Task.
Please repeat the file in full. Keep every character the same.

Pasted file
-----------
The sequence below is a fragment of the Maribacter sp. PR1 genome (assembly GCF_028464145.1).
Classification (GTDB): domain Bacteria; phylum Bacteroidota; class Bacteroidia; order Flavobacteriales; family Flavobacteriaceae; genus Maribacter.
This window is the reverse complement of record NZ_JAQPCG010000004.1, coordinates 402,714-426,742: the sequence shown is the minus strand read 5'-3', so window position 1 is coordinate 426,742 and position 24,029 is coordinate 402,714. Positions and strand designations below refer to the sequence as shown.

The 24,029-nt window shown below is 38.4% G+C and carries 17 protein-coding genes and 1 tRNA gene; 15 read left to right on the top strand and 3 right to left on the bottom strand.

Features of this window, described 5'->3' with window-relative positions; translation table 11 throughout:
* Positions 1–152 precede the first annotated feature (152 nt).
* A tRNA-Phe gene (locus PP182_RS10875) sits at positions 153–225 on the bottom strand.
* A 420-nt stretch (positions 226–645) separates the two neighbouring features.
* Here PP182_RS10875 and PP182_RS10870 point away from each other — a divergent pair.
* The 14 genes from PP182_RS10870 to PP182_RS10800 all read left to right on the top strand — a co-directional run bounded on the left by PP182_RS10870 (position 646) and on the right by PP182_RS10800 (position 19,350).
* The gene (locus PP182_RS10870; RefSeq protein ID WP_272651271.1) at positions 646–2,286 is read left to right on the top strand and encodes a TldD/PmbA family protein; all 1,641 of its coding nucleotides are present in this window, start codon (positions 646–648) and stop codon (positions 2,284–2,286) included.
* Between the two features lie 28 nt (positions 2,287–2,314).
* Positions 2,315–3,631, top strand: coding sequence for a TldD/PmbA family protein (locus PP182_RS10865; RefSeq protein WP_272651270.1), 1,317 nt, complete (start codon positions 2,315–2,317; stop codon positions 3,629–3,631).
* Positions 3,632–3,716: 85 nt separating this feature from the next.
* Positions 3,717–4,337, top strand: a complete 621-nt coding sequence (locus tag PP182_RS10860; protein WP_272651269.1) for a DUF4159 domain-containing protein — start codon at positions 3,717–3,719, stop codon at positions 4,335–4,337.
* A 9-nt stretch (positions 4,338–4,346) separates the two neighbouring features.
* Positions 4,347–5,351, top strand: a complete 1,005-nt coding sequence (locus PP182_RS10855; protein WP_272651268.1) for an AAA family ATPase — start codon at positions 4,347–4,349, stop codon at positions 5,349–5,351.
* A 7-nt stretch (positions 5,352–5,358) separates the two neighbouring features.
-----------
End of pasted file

The sequence below is a fragment of the Maribacter sp. PR1 genome (assembly GCF_028464145.1).
Classification (GTDB): domain Bacteria; phylum Bacteroidota; class Bacteroidia; order Flavobacteriales; family Flavobacteriaceae; genus Maribacter.
This window is the reverse complement of record NZ_JAQPCG010000004.1, coordinates 402,714-426,742: the sequence shown is the minus strand read 5'-3', so window position 1 is coordinate 426,742 and position 24,029 is coordinate 402,714. Positions and strand designations below refer to the sequence as shown.

The 24,029-nt window shown below is 38.4% G+C and carries 17 protein-coding genes and 1 tRNA gene; 15 read left to right on the top strand and 3 right to left on the bottom strand.

Features of this window, described 5'->3' with window-relative positions; translation table 11 throughout:
* Positions 1–152 precede the first annotated feature (152 nt).
* A tRNA-Phe gene (locus PP182_RS10875) sits at positions 153–225 on the bottom strand.
* A 420-nt stretch (positions 226–645) separates the two neighbouring features.
* Here PP182_RS10875 and PP182_RS10870 point away from each other — a divergent pair.
* The 14 genes from PP182_RS10870 to PP182_RS10800 all read left to right on the top strand — a co-directional run bounded on the left by PP182_RS10870 (position 646) and on the right by PP182_RS10800 (position 19,350).
* The gene (locus PP182_RS10870; RefSeq protein ID WP_272651271.1) at positions 646–2,286 is read left to right on the top strand and encodes a TldD/PmbA family protein; all 1,641 of its coding nucleotides are present in this window, start codon (positions 646–648) and stop codon (positions 2,284–2,286) included.
* Between the two features lie 28 nt (positions 2,287–2,314).
* Positions 2,315–3,631, top strand: coding sequence for a TldD/PmbA family protein (locus PP182_RS10865; RefSeq protein WP_272651270.1), 1,317 nt, complete (start codon positions 2,315–2,317; stop codon positions 3,629–3,631).
* Positions 3,632–3,716: 85 nt separating this feature from the next.
* Positions 3,717–4,337, top strand: a complete 621-nt coding sequence (locus tag PP182_RS10860; protein WP_272651269.1) for a DUF4159 domain-containing protein — start codon at positions 3,717–3,719, stop codon at positions 4,335–4,337.
* A 9-nt stretch (positions 4,338–4,346) separates the two neighbouring features.
* Positions 4,347–5,351, top strand: a complete 1,005-nt coding sequence (locus PP182_RS10855; protein WP_272651268.1) for an AAA family ATPase — start codon at positions 4,347–4,349, stop codon at positions 5,349–5,351.
* A 7-nt stretch (positions 5,352–5,358) separates the two neighbouring features.